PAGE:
Three cases of elderly depressed patients with symptoms of tardive dyskinesia (TD) subsequently treated with electroconvulsive therapy (ECT) are presented. These cases are discussed in relation to several cases reported in the literature of ECT and TD. The possibility of improvement in symptoms of TD in certain patients is discussed.
[Show abstract][Hide abstract] ABSTRACT: Background
Tardive dystonia and dyskinesia are potentially irreversible neurological syndromes. Successful electroconvulsive treatment (ECT) has been reported by multiple sources; however, the existing retrospective reviews and open prospective trials provide little information on the response rate.
Eighteen consecutive patients with tardive dystonia or dyskinesia received a standard course of ECT to treat abnormal movement. The severity of the tardive dystonia and dyskinesia was evaluated using the Abnormal Involuntary Movement Scale (AIMS) before and after the course of ECT. The patients who displayed a greater than 50% improvement in the AIMS score were classified as the responders.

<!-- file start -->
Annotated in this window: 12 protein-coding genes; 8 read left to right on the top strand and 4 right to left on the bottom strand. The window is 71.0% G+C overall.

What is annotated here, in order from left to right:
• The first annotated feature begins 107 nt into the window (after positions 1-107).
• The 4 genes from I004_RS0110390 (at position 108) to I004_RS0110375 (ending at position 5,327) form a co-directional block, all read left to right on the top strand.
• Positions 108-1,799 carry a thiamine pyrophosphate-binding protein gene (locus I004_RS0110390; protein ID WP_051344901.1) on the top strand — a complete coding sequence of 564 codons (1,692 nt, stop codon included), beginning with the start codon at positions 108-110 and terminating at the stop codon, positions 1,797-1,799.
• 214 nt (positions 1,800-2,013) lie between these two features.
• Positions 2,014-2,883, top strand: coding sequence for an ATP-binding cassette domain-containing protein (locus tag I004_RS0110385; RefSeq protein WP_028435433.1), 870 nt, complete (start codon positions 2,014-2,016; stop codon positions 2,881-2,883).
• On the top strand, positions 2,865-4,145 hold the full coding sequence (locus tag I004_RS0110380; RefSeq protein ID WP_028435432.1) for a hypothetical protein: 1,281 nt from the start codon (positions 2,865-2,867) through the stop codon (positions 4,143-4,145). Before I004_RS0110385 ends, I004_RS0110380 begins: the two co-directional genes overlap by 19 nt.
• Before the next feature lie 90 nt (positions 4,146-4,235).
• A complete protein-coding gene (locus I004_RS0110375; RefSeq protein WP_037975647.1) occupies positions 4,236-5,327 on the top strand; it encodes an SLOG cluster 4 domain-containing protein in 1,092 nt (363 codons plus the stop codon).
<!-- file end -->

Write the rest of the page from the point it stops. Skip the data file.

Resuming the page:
The mean AIMS score decreased from 19.1±4.7 to 9.6±4.2. There were seven responders among the 18 patients, which yielded a 39% response rate.
ECT has a moderate but significant effect on tardive dystonia and dyskinesia.
[Show abstract][Hide abstract] ABSTRACT: Early case reports note marked improvements in the signs of Parkinson's disease (PD) in several patients with coexisting psychiatric disorders after treatment with electroconvulsive therapy (ECT). Studies since 1959 reveal improvement of parkinsonism in over half of PD patients receiving ECT, regardless of the presence or absence of psychiatric comorbidity. Drug-induced parkinsonism, tardive dystonia, and tardive dyskinesia have also been shown to improve with ECT administration; tic syndromes have achieved mixed results. In animals, ECT enhances dopamine-mediated effects and increases GABA concentrations in the CNS. Optimal parameters relevant to the antiparkinsonism effects of ECT require further study.
Movement Disorders 01/1991; 6(4):293-303. DOI:10.1002/mds.870060405 · 5.68 Impact Factor
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